Call me old fashioned, but I’ve always liked a drop of the traditionally brewed Deuchars IPA and even today, in beer utopia, I find myself occasionally sitting on a booze-n-sweat stained pub sofa nursing a pint of the stuff. Usually while waiting for a curry. The pub is round the corner from my favourite curry house and the 25 minute wait is the optimum time for a pint of Deuchars refreshment. Unfortunately, the curry house is currently ‘closed for refurbishment’, although it has started to take on more of a ‘closed forever’ look about it.
Deuchars is brewed by a big player in the beer market, the Caledonian Brewery. It’s part of the Heineken group and the IPA is on the beer list of many tied-pubs throughout the land, hence me getting my Scottish IPA fix in the West Country. As with numerous old breweries they’ve been paying attention to the craft-enlightened era we’re currently enjoying and, understandably, want to be part of the action.
Some folk get a bit sniffy about big, established performers tossing their hats into the crowded craft ring. But not me. Give me decent beer and I’ll drink it, no matter the size of the organisation boiling the hops behind the scenes.
I’ve managed to get my hands on The Caley’s ‘modern craft beer’ range of bottled beers. There are three to try: a rye ale called Rare Red, a ‘Three Hop’ lager and Coast to Coast, a pale ale. For this review I’ve decided on the latter. How does it compare to the brewery’s traditional ales like Deuchars? And is it on a par with some of its new brewing competitors? Time to find out…
Coast to Coast is so called because it uses hops from the American West coast (it says there are six varieties, four of which are listed – see below – with the other two being unnamed hops in development) and their favoured ‘Maritime Malt’ from the British east coast. The bottle promises a ‘fresh citrus and piny hop aroma’ and it certainly delivers on that, but there’s also an essence of the British pub about it too.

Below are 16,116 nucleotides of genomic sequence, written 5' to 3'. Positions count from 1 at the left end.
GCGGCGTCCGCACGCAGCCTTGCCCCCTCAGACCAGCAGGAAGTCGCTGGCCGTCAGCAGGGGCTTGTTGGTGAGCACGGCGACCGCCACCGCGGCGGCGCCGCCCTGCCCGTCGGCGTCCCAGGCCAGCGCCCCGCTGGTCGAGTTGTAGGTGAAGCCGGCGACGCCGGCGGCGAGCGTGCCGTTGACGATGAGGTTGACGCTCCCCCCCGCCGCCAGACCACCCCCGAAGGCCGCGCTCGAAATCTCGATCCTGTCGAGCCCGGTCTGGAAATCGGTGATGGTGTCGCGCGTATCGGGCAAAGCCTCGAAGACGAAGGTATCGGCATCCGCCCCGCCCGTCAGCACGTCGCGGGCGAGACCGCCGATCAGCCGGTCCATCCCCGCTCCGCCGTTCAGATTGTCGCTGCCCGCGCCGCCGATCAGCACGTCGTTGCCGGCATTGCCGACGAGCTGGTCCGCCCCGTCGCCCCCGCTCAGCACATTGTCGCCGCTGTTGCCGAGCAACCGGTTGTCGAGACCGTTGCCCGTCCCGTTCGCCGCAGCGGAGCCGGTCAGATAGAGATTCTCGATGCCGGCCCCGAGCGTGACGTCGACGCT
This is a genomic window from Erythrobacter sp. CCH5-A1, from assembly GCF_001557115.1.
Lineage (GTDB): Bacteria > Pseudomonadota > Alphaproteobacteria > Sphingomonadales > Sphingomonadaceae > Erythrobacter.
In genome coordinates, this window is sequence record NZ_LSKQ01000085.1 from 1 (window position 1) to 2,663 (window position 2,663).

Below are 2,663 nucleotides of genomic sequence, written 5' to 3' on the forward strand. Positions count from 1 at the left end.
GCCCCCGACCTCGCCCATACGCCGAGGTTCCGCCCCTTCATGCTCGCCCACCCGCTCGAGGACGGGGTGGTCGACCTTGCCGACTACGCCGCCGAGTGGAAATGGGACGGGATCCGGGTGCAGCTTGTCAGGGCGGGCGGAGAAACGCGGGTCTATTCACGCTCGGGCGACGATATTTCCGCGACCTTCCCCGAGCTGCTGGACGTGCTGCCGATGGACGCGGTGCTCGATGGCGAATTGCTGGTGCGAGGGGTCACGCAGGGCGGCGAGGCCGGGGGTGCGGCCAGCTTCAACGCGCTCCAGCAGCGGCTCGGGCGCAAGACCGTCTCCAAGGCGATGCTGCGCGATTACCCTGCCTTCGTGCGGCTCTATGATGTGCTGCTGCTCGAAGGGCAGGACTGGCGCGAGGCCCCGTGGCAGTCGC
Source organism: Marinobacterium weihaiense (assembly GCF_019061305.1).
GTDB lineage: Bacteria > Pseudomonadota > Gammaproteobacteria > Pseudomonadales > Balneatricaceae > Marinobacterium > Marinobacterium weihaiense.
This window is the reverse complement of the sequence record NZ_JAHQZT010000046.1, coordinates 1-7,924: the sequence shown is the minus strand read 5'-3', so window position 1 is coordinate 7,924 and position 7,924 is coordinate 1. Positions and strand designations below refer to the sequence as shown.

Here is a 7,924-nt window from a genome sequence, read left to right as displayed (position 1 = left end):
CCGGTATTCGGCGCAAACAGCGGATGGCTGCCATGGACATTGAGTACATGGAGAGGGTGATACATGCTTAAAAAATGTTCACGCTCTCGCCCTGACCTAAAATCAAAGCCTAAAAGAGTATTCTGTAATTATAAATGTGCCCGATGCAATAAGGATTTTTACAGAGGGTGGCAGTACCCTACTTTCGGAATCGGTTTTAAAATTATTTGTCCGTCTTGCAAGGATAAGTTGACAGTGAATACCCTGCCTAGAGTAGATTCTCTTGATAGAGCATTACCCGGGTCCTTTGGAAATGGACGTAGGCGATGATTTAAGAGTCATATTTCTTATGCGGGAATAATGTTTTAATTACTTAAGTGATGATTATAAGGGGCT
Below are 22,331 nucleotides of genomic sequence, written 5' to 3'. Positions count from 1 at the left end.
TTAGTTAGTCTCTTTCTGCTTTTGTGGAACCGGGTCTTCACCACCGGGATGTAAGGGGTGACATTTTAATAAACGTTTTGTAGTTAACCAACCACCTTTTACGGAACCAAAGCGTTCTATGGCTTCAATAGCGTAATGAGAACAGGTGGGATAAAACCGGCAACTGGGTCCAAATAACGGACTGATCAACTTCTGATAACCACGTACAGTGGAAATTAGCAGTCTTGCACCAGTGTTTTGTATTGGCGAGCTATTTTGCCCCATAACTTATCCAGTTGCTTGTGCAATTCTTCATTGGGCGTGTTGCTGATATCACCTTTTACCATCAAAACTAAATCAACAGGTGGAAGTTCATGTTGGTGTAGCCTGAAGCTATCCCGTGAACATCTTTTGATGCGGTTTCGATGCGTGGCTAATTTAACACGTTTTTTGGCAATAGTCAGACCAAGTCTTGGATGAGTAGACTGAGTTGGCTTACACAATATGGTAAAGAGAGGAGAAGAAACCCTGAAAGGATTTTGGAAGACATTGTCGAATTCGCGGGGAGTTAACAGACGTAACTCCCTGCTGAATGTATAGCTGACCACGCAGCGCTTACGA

Drinking it is more of the same, fulfilling the brief of an American-meets-British pale ale experience. The citrussy, piny hops are obvious but not as in-your-face as many US pale ales; and the malty, yeasty character of Deuchars – soft, biscuity and a little bit rustic – is also evident. And it finishes with some dry bitterness to accompany the sweet zesty flavours lingering on the lips.
It’s a very good pale ale and, I would imagine, is particularly appealing to any of The Caley’s loyal drinkers who might be eager to dip their noses into the new-fangled world of American-hopped beers. There are a lot of American pale ales around that have a cleaner, fuller hop flavours than Coast to Coast, but I like the fact that this one is a little bit different. The hopping may be quite reserved compared to those hop-overloaded beers, but this allows the Scottishness of the beer to announce itself with good effect. I’ll gladly drink more of this in the comfort of my own home, but seeing as old-style Scottish IPAs are becoming an endangered species, if that curry house ever re-opens I’m back on the Deuchars.
Brewery: Caledonian Brewery, Edinburgh, Scotland
Beer name: Coast to Coast
Hops used: Centennial, Columbus, Simcoe and Cascade
Note: The Caledonian Brewery sent me several beers, including this one, as ‘research’ for a piece I’m writing on Scottish beers. Hard work, researching beer, not to mention the impact all that alcohol has on the body. Might as well use it for our own purposes as well. Saves me finding another beer to drink this week…